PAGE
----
RB: Down & Out are one of the new crop of indie crime publishers bringing fresh voices to market. Since they’re about to celebrate four years in business, they’re practically veterans in that space. One thing I love about them is how flexible they are. Since I’m leaping into writing with both feet, it helps to be working with a publisher who’s responsive and doesn’t mind fielding a lot of questions from a keener.
9DW: There were a few details about your launch and marketing technique that have me impressed. To begin with, how many stops were planned between, oh, the beginning of September to mid-November? And how did you arrange them all?
RB: I’d done about thirty appearances by the end of November. There were a few good breaks built in, both on the road and at home in Toronto. Putting together the list involved Google Maps, a good spreadsheet, and a lot of phone and email work. I tried to hit a combination of population centres and better-known crime fiction bookstores. Besides the readings and sit-and-signs, I stopped in at another few dozen stores along the way. Because there’ll be more books.
Bottom line, I met a boatload of great people passionate about crime fiction. It’s a terrific industry to be part of.
9DW: Earlier, you had events in Toronto, Ottawa and Montreal. After Montreal, you were into New England. On your website you list several more of the upcoming events, including several stops in New Jersey, New York, Missouri, Wisconsin, and California. On behalf of all us working stiffs, I have to know: how are you attend all these road trips?
RB: It’s something I decided to do a few years ago. The dog-eared original map circa 2012 is still taped above my desk. And while this was about promoting Stinking Rich, extended road trips have been a part of my life for as long as I can remember. I’ve been self-employed since the 80s, but even when I worked in the federal government, I banked vacation and overtime and worked my tail off and then asked my boss for six weeks off. He told me I was crazy to even ask. I grinned and nodded. Then he told me what I’d have to do to make it work, and I did.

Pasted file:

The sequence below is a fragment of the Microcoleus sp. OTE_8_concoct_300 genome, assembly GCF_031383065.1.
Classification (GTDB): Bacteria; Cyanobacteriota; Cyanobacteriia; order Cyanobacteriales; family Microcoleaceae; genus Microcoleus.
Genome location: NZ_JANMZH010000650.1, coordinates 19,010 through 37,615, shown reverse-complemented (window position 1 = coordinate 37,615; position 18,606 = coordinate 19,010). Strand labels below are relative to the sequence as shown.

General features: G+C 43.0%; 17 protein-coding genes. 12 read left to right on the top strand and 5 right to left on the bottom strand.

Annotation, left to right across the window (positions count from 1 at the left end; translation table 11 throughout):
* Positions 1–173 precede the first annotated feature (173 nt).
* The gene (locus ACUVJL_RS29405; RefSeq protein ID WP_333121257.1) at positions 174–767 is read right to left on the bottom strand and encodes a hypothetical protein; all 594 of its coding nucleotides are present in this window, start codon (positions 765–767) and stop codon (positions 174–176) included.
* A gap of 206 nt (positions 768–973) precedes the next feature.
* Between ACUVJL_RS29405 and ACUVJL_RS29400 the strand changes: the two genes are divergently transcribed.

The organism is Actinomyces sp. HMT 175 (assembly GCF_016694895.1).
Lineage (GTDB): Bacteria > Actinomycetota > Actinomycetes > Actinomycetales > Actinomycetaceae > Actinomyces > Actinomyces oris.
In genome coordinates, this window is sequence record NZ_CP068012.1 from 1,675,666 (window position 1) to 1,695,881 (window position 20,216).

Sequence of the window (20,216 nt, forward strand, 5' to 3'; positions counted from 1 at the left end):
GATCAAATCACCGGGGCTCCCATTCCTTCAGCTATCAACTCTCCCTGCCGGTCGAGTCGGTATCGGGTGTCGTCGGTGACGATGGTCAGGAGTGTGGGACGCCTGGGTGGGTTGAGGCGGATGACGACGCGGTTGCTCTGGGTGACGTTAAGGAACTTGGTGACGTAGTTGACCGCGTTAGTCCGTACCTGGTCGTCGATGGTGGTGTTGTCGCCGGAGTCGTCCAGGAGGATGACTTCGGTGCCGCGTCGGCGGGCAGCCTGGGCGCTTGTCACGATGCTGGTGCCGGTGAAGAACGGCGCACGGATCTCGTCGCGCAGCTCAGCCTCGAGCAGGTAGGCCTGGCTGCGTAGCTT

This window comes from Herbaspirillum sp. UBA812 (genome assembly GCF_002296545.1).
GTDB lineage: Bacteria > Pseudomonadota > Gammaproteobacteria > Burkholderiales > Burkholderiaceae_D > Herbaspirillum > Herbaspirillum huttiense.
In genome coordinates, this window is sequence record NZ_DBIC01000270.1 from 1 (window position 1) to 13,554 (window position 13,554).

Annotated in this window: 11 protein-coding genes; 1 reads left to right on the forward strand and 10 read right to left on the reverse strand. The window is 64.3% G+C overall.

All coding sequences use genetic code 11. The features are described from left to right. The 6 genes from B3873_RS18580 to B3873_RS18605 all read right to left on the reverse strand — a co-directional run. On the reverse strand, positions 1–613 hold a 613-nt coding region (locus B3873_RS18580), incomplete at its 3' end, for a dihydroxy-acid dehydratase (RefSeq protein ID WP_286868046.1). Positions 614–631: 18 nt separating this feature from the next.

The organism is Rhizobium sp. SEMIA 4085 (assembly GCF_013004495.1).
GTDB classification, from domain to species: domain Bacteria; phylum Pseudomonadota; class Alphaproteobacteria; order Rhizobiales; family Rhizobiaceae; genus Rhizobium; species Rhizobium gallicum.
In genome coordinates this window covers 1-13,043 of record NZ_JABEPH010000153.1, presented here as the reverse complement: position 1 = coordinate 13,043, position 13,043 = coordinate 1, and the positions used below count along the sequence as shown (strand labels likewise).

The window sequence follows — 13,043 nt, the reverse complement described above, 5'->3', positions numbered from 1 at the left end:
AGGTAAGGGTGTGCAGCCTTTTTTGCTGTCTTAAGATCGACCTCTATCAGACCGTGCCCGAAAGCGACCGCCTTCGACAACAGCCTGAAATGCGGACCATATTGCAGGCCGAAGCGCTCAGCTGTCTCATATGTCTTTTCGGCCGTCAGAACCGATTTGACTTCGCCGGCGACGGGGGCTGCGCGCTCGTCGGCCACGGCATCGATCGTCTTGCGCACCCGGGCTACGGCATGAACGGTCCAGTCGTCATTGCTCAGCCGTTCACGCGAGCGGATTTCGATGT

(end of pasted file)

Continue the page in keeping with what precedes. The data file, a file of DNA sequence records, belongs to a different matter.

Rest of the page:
I don’t mean to belittle legitimate constraints—be they financial, family, or otherwise—but I’ve always believed that dreams beget plans beget reality. Plenty of people undertake far bigger adventures on far less. For me, the single biggest concern was whether my ancient car would hold out. (It did, and I’ve got more road planned for it this year and next!)
9DW: On top of that, because there’s so much distance between stops and so many people buying your books (I think you nearly ran out of the two boxes full that you brought to Montreal): how do you ensure that you have enough books at each of these venues?